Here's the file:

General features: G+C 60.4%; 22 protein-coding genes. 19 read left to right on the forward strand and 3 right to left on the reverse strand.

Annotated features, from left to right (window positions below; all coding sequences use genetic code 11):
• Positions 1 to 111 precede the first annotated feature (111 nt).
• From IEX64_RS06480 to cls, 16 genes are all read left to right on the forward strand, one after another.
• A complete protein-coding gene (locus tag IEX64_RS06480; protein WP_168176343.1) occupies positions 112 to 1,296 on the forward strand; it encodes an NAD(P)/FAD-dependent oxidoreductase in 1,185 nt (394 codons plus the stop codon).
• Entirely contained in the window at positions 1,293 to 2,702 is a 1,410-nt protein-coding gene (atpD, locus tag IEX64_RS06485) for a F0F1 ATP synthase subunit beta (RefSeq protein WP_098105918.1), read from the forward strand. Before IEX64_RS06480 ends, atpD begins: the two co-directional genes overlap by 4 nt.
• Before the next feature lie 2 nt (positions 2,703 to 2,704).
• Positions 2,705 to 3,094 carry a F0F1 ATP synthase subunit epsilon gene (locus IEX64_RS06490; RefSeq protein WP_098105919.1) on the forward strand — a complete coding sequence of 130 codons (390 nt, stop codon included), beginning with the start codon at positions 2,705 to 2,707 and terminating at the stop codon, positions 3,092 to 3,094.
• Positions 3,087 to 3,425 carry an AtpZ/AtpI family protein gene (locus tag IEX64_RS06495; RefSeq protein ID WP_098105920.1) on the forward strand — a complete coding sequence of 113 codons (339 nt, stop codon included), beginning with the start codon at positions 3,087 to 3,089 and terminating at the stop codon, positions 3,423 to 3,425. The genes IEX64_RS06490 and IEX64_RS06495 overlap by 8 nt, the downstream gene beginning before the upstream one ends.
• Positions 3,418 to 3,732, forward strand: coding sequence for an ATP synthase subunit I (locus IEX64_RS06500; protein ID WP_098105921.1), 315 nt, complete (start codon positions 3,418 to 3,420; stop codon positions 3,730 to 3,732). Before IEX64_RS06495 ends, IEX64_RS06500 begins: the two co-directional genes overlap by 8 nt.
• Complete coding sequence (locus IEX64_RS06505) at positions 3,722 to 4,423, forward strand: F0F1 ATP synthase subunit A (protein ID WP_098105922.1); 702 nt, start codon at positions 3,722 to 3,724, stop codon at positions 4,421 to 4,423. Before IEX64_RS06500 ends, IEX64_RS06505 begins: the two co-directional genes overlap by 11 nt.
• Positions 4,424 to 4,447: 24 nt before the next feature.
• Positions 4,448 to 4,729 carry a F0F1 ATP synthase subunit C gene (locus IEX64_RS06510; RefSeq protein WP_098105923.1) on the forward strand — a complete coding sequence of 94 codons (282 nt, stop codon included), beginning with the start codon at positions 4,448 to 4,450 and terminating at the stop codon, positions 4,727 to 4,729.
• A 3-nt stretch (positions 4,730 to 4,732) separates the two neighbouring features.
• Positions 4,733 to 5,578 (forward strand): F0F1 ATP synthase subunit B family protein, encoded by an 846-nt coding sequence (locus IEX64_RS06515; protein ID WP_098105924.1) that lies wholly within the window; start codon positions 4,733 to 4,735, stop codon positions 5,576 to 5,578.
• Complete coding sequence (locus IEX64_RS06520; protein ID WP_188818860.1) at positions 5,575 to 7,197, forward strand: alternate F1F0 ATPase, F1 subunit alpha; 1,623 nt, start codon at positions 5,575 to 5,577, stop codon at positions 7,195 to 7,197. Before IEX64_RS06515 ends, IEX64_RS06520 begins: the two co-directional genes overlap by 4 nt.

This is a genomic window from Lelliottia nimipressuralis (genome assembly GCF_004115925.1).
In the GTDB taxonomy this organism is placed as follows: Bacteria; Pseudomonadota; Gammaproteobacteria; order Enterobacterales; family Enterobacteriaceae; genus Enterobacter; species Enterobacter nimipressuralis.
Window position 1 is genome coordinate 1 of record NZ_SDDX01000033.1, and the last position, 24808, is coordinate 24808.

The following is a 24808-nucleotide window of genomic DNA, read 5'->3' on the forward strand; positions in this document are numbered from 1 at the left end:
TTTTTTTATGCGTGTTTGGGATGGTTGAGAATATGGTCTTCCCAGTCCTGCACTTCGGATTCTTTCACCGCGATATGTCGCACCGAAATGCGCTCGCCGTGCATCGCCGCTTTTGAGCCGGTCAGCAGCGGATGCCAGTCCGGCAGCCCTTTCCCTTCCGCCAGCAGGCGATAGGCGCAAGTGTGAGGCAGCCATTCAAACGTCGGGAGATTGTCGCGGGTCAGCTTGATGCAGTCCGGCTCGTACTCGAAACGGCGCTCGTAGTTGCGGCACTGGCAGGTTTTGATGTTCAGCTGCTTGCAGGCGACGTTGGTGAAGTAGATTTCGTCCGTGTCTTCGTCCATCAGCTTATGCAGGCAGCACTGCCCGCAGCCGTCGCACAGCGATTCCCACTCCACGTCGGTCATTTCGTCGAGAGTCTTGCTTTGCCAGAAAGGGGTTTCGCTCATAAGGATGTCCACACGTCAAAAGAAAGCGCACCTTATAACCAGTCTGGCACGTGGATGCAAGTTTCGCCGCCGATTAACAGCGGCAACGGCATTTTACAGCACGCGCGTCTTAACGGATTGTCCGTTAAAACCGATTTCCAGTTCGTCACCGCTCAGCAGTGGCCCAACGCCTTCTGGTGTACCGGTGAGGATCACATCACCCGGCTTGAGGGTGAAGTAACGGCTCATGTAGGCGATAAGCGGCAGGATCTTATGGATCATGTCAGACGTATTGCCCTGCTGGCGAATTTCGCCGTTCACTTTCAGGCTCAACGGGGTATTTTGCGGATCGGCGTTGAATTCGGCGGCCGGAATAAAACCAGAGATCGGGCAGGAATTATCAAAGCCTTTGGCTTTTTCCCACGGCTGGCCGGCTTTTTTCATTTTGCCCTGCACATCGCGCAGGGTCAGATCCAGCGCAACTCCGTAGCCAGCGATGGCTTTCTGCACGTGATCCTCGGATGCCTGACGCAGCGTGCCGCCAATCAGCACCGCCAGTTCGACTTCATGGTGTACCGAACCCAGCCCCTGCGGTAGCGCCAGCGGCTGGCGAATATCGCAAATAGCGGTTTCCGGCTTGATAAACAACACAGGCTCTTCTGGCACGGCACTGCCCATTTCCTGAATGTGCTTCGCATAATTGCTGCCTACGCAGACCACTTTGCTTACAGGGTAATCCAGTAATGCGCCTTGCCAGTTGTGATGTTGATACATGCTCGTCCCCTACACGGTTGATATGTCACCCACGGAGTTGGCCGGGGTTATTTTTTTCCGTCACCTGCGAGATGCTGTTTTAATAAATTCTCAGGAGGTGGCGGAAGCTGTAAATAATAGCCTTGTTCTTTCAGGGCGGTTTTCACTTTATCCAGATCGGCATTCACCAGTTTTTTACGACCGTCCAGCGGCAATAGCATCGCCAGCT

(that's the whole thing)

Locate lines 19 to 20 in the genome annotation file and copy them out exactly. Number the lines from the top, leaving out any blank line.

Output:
Window position 1 is genome coordinate 1 of record NZ_SDDX01000033.1, and the last position, 24808, is coordinate 24808.

The following is a 24808-nucleotide window of genomic DNA, read 5'->3' on the forward strand; positions in this document are numbered from 1 at the left end: